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Signs indicate Mexico's economy will grow soon

A man in a suit draws a blue arrow mimicking the trends one sees in a growing economy.
30 May 2014

Mexico's slow growth in the first quarter led many experts to initially write off the year as a bad one, but now that exports are picking up, some analysts believe that Mexico could gain momentum, according to economics publication Zacks. As a further indicator that Mexico might be moving into an expansionary phase, Pemex, Mexico's state-owned oil and natural gas company, has posted its highest gas output in the last four years, according to the Latin American Herald Tribune

Mexico and its future
According to Zacks, the Mexican government has been funding many improvements to the Mexican infrastructure - one way that Mexico boosts its growth.. It plans to spend a total of $587 billion on transportation networks by 2018.

Additionally, the U.S. has seen economic improvements, and generally the two countries' economic growth run in tandem. When the U.S. does well, then Mexico can export more products and make more money. Zacks cited that Mexico reported a trade surplus of $510 million in April, which is a very good sign of expansion.

A third indicator of growth is that Mexico has been expanding its energy sector to include foreign investors, according to the source. Pemex has been at the forefront of encouraging foreign companies to begin buying shale fields and other sites that require expertise the Mexican company doesn't have but that foreign companies do. The government of Singapore is one example that Zacks included as an interested party.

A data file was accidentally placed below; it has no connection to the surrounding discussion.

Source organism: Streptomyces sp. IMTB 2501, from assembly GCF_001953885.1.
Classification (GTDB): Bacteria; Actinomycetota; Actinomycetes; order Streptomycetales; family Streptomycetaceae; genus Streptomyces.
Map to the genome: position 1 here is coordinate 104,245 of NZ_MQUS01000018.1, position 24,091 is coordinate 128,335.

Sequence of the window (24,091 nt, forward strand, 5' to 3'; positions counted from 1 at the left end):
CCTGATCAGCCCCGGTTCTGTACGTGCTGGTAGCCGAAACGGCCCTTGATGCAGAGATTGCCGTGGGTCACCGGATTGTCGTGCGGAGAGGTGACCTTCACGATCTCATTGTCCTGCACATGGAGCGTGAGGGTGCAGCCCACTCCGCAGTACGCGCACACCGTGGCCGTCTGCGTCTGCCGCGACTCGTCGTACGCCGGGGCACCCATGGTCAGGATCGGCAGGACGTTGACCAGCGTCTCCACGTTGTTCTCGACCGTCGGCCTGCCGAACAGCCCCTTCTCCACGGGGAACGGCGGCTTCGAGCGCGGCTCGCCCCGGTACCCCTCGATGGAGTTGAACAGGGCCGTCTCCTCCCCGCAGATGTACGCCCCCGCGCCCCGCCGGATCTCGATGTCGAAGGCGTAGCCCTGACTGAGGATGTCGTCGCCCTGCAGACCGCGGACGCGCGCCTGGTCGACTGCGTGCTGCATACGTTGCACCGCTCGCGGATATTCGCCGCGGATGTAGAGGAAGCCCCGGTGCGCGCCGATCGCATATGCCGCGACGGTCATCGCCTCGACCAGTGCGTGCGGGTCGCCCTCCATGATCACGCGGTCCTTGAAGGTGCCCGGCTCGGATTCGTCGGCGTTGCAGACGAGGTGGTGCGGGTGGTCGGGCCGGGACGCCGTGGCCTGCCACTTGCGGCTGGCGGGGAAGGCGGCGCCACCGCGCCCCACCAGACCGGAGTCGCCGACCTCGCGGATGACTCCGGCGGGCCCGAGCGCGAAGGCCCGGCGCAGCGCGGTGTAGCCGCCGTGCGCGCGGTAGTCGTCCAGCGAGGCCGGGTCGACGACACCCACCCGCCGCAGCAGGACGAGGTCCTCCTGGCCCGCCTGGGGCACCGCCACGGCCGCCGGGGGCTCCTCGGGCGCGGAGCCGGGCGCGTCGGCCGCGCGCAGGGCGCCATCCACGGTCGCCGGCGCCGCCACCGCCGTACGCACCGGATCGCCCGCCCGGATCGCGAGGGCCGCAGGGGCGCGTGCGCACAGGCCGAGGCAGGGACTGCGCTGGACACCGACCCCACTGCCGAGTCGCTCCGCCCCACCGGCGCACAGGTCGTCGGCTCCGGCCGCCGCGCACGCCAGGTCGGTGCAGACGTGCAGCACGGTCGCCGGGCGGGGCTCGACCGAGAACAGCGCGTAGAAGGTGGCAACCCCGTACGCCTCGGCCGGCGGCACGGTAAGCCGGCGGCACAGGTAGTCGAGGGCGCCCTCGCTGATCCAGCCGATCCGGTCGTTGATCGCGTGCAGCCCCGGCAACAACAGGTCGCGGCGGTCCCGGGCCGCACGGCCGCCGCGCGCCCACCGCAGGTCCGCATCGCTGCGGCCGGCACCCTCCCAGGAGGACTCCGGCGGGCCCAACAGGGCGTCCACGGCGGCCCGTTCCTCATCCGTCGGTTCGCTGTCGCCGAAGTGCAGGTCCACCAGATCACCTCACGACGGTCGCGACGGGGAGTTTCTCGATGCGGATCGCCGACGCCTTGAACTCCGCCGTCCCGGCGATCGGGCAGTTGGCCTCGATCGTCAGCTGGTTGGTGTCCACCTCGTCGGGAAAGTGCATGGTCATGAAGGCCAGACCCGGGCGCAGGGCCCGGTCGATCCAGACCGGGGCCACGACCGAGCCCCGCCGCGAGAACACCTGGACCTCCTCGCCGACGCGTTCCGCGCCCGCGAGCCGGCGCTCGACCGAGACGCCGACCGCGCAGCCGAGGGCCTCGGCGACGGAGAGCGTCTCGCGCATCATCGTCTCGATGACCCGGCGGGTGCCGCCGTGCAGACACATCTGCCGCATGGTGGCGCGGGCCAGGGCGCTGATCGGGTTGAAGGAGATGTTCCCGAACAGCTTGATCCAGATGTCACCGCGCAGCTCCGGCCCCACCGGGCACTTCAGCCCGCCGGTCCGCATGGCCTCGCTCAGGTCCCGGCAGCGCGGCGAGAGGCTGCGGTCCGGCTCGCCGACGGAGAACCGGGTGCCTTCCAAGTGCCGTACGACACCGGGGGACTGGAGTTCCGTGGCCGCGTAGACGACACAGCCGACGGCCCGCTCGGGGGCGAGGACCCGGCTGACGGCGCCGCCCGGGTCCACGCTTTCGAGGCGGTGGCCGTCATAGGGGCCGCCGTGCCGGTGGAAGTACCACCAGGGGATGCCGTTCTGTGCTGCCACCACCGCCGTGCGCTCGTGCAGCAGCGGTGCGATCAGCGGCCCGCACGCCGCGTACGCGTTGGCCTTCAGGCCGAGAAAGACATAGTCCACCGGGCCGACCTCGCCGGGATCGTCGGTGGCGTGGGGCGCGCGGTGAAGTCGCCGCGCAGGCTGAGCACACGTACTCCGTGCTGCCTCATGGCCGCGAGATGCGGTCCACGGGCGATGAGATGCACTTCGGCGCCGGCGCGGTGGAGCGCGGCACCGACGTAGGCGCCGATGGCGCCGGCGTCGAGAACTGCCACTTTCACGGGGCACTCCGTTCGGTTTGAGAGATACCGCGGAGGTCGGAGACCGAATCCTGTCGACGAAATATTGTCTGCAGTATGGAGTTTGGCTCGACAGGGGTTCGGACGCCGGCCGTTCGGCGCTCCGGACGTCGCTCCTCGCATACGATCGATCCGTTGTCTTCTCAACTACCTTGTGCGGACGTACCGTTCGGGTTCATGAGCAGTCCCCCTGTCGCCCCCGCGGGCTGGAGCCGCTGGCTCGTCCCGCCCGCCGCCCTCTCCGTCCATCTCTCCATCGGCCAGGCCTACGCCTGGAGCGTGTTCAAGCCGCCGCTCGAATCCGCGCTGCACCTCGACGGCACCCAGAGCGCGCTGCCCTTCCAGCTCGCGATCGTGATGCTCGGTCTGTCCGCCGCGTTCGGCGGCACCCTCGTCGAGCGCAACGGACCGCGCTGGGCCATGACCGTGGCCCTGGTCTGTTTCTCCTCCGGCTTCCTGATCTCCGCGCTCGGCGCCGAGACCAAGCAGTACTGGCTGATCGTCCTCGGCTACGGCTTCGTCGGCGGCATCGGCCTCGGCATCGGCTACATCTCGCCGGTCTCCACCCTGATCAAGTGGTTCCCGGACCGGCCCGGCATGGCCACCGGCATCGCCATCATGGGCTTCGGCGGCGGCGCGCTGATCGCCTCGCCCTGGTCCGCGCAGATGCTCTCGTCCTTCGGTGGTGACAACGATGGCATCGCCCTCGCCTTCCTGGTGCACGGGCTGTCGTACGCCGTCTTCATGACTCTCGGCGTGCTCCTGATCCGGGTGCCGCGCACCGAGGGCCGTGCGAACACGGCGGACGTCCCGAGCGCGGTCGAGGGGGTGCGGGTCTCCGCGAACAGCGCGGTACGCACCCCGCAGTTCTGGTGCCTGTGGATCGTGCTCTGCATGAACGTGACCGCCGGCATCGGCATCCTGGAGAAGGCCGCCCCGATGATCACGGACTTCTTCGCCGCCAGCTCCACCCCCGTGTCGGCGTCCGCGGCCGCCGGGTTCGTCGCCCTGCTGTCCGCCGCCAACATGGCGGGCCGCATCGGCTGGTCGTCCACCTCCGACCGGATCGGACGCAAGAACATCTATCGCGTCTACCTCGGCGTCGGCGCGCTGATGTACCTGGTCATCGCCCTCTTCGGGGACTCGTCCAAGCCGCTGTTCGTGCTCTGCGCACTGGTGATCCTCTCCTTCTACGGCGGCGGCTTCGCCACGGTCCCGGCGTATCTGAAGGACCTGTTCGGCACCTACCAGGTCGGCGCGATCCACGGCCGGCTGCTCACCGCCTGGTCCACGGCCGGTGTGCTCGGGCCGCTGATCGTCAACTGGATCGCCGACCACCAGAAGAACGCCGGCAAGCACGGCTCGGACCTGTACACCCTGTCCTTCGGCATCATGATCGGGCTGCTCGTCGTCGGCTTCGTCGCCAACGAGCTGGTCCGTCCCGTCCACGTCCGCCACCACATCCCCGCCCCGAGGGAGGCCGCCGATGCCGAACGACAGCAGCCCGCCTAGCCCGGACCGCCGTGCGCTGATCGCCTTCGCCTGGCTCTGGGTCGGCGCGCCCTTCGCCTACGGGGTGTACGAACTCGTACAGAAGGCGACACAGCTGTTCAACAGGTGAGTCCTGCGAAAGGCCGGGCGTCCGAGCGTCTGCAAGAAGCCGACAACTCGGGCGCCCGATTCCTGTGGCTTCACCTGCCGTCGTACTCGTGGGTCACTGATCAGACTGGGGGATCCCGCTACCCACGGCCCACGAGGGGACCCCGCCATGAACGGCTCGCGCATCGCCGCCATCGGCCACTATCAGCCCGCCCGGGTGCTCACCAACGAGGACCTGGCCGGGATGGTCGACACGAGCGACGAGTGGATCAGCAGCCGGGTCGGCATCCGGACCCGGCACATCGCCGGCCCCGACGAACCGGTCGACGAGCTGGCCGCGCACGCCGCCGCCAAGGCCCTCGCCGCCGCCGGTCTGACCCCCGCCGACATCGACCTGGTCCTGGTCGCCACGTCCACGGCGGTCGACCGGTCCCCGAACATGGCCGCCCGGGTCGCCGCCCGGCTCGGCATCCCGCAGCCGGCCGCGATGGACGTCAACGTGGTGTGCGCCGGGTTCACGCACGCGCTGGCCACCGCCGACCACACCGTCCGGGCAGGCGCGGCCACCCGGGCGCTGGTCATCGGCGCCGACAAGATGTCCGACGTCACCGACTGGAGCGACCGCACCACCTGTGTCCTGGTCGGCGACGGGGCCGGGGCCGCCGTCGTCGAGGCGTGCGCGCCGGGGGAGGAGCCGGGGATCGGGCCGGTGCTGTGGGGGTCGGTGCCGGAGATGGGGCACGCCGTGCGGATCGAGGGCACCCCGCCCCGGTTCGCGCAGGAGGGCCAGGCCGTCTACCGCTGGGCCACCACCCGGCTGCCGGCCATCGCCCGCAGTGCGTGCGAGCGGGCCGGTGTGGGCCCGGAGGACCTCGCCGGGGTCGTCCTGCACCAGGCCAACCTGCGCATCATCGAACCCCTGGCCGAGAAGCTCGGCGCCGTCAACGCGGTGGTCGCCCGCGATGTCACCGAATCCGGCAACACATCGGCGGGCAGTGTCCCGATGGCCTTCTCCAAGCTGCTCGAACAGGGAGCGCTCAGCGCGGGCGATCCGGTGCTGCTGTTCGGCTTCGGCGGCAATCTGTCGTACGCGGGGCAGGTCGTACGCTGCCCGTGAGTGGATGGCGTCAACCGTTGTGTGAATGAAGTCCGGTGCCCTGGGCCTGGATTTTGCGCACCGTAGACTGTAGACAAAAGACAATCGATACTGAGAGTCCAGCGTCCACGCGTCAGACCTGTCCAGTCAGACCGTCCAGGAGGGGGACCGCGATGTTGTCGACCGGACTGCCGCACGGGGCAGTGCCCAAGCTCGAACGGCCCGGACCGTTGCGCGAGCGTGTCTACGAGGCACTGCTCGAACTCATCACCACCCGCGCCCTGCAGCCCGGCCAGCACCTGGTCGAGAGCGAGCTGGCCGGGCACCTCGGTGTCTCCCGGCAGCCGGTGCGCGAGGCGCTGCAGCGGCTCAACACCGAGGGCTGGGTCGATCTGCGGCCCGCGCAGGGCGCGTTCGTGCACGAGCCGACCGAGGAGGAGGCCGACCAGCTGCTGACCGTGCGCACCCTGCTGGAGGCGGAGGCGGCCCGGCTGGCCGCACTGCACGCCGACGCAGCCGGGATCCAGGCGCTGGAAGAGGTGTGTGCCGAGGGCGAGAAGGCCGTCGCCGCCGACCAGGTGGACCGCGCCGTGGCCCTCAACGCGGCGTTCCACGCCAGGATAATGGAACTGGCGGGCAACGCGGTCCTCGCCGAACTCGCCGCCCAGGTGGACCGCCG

As a sign that Pemex is growing stronger and becoming a better company, it has recently produced its highest gasoline output in four years. The  company produced 479,000 barrels per day of gas in April. As a result, its imports of gasoline have fallen year over year. It also produced 334,000 bpd of diesel in April, which is another record - the highest output in nine months.

Pemex has sold a total of 772,000 bpd in the past four months, 17 percent of which is premium gasoline, and 83 percent of which is regular gasoline.

U.S. companies are taking notice
Manufacturing firms in the U.S. have begun moving to Mexico in rapid numbers, part of a nearshoring trend in which companies move their manufacturing sites closer to the U.S. where it is faster and cheaper to export goods to North America.

One such company that taken the first step to nearshoring is Greatbatch Inc., a medical device company, which has begun transferring some of its operations to a newly built plant in Tijuana, according to Plastics Today.

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